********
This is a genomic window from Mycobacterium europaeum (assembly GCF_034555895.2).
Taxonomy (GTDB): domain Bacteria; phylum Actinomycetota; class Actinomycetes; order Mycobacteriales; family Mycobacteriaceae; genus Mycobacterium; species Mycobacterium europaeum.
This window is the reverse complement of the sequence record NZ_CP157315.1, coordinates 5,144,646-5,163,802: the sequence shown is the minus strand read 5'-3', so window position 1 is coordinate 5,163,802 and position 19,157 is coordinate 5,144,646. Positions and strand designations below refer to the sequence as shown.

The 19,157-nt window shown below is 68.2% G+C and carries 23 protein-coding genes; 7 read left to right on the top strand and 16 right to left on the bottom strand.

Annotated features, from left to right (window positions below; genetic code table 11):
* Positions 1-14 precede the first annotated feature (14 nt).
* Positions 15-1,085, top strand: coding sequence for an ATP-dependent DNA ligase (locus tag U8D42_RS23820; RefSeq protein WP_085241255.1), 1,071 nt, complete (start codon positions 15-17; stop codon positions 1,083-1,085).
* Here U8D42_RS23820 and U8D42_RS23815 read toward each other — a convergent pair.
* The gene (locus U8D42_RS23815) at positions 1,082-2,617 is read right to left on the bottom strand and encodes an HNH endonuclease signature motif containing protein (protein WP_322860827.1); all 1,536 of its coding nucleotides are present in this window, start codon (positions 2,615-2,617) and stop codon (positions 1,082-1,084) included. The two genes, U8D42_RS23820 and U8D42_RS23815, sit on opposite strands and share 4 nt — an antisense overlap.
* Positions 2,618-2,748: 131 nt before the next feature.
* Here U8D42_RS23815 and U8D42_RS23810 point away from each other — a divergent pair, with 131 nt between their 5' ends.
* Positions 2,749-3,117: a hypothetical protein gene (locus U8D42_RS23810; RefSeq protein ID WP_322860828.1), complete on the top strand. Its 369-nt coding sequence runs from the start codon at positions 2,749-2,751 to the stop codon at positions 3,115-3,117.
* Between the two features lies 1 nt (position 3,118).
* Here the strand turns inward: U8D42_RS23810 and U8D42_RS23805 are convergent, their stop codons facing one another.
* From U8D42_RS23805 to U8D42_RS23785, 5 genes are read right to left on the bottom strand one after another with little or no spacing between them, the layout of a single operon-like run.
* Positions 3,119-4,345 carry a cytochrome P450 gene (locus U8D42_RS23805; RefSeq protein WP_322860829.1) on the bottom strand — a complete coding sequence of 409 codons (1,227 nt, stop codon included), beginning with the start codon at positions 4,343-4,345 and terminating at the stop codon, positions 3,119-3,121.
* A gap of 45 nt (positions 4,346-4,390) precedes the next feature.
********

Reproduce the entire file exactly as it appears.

This is a genomic window from Mycobacterium europaeum (assembly GCF_034555895.2).
Taxonomy (GTDB): domain Bacteria; phylum Actinomycetota; class Actinomycetes; order Mycobacteriales; family Mycobacteriaceae; genus Mycobacterium; species Mycobacterium europaeum.
This window is the reverse complement of the sequence record NZ_CP157315.1, coordinates 5,144,646-5,163,802: the sequence shown is the minus strand read 5'-3', so window position 1 is coordinate 5,163,802 and position 19,157 is coordinate 5,144,646. Positions and strand designations below refer to the sequence as shown.

The 19,157-nt window shown below is 68.2% G+C and carries 23 protein-coding genes; 7 read left to right on the top strand and 16 right to left on the bottom strand.

Annotated features, from left to right (window positions below; genetic code table 11):
* Positions 1-14 precede the first annotated feature (14 nt).
* Positions 15-1,085, top strand: coding sequence for an ATP-dependent DNA ligase (locus tag U8D42_RS23820; RefSeq protein WP_085241255.1), 1,071 nt, complete (start codon positions 15-17; stop codon positions 1,083-1,085).
* Here U8D42_RS23820 and U8D42_RS23815 read toward each other — a convergent pair.
* The gene (locus U8D42_RS23815) at positions 1,082-2,617 is read right to left on the bottom strand and encodes an HNH endonuclease signature motif containing protein (protein WP_322860827.1); all 1,536 of its coding nucleotides are present in this window, start codon (positions 2,615-2,617) and stop codon (positions 1,082-1,084) included. The two genes, U8D42_RS23820 and U8D42_RS23815, sit on opposite strands and share 4 nt — an antisense overlap.
* Positions 2,618-2,748: 131 nt before the next feature.
* Here U8D42_RS23815 and U8D42_RS23810 point away from each other — a divergent pair, with 131 nt between their 5' ends.
* Positions 2,749-3,117: a hypothetical protein gene (locus U8D42_RS23810; RefSeq protein ID WP_322860828.1), complete on the top strand. Its 369-nt coding sequence runs from the start codon at positions 2,749-2,751 to the stop codon at positions 3,115-3,117.
* Between the two features lies 1 nt (position 3,118).
* Here the strand turns inward: U8D42_RS23810 and U8D42_RS23805 are convergent, their stop codons facing one another.
* From U8D42_RS23805 to U8D42_RS23785, 5 genes are read right to left on the bottom strand one after another with little or no spacing between them, the layout of a single operon-like run.
* Positions 3,119-4,345 carry a cytochrome P450 gene (locus U8D42_RS23805; RefSeq protein WP_322860829.1) on the bottom strand — a complete coding sequence of 409 codons (1,227 nt, stop codon included), beginning with the start codon at positions 4,343-4,345 and terminating at the stop codon, positions 3,119-3,121.
* A gap of 45 nt (positions 4,346-4,390) precedes the next feature.